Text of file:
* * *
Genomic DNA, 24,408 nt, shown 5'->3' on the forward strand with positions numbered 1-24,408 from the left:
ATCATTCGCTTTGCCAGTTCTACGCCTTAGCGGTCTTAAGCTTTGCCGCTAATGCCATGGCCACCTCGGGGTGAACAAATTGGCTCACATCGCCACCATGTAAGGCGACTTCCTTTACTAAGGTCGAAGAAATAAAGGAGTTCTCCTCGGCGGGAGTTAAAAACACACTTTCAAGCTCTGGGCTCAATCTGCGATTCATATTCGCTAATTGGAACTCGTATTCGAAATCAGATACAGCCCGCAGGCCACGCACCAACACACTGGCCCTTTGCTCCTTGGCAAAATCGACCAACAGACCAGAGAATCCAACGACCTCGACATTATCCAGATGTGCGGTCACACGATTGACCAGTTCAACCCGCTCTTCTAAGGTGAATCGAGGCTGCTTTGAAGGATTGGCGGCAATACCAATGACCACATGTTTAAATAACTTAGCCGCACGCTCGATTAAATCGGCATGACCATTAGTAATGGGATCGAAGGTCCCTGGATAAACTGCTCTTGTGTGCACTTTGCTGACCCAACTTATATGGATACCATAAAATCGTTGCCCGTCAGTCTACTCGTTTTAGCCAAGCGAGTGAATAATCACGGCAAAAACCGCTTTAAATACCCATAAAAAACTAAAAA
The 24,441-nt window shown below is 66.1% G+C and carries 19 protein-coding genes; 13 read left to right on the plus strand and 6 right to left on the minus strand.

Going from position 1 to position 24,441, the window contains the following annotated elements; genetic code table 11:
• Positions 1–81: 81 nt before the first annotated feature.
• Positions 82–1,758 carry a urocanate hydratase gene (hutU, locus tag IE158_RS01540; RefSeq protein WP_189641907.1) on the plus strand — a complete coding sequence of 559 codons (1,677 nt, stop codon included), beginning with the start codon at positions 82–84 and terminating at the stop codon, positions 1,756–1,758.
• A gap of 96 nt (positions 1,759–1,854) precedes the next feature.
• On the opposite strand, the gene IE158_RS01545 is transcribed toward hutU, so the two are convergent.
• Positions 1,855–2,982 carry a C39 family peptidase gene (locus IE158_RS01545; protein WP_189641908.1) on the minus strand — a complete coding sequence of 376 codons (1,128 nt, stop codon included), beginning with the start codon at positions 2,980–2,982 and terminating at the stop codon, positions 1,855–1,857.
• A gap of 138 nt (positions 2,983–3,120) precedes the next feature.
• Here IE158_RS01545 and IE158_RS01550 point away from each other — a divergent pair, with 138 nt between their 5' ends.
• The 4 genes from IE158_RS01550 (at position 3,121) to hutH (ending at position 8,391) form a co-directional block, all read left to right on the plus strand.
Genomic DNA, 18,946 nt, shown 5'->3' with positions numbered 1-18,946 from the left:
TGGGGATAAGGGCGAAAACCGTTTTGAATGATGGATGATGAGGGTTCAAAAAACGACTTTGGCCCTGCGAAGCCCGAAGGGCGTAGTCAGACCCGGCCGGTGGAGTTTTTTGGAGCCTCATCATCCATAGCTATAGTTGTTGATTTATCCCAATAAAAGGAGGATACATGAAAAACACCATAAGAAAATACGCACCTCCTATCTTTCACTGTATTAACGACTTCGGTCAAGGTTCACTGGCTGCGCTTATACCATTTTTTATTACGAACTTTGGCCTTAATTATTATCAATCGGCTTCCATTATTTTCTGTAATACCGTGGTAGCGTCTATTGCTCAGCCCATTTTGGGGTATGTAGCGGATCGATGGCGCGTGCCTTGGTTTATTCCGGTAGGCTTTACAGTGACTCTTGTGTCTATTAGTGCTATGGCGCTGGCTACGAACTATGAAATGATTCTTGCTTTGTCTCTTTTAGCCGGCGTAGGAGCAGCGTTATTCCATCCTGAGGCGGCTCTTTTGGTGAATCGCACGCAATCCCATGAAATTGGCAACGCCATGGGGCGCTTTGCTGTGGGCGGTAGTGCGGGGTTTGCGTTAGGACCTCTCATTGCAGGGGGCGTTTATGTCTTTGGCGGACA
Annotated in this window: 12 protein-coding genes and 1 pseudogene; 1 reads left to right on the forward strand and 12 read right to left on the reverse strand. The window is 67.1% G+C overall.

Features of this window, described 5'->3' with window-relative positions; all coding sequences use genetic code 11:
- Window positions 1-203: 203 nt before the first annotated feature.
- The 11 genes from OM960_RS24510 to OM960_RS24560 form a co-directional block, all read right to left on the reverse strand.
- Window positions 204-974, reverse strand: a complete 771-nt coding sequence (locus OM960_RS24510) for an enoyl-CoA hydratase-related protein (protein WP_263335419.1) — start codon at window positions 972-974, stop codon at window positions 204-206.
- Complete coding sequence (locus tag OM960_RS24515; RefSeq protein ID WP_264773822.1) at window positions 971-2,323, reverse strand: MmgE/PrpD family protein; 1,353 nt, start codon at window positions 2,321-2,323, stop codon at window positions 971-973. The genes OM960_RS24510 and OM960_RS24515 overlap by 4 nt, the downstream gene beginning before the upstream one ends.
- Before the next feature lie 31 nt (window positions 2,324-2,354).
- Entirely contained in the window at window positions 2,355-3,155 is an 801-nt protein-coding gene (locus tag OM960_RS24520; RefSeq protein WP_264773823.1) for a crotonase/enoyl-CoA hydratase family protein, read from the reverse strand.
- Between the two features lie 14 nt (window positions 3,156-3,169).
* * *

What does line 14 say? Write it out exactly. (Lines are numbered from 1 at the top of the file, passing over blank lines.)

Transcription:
TGGGGATAAGGGCGAAAACCGTTTTGAATGATGGATGATGAGGGTTCAAAAAACGACTTTGGCCCTGCGAAGCCCGAAGGGCGTAGTCAGACCCGGCCGGTGGAGTTTTTTGGAGCCTCATCATCCATAGCTATAGTTGTTGATTTATCCCAATAAAAGGAGGATACATGAAAAACACCATAAGAAAATACGCACCTCCTATCTTTCACTGTATTAACGACTTCGGTCAAGGTTCACTGGCTGCGCTTATACCATTTTTTATTACGAACTTTGGCCTTAATTATTATCAATCGGCTTCCATTATTTTCTGTAATACCGTGGTAGCGTCTATTGCTCAGCCCATTTTGGGGTATGTAGCGGATCGATGGCGCGTGCCTTGGTTTATTCCGGTAGGCTTTACAGTGACTCTTGTGTCTATTAGTGCTATGGCGCTGGCTACGAACTATGAAATGATTCTTGCTTTGTCTCTTTTAGCCGGCGTAGGAGCAGCGTTATTCCATCCTGAGGCGGCTCTTTTGGTGAATCGCACGCAATCCCATGAAATTGGCAACGCCATGGGGCGCTTTGCTGTGGGCGGTAGTGCGGGGTTTGCGTTAGGACCTCTCATTGCAGGGGGCGTTTATGTCTTTGGCGGACA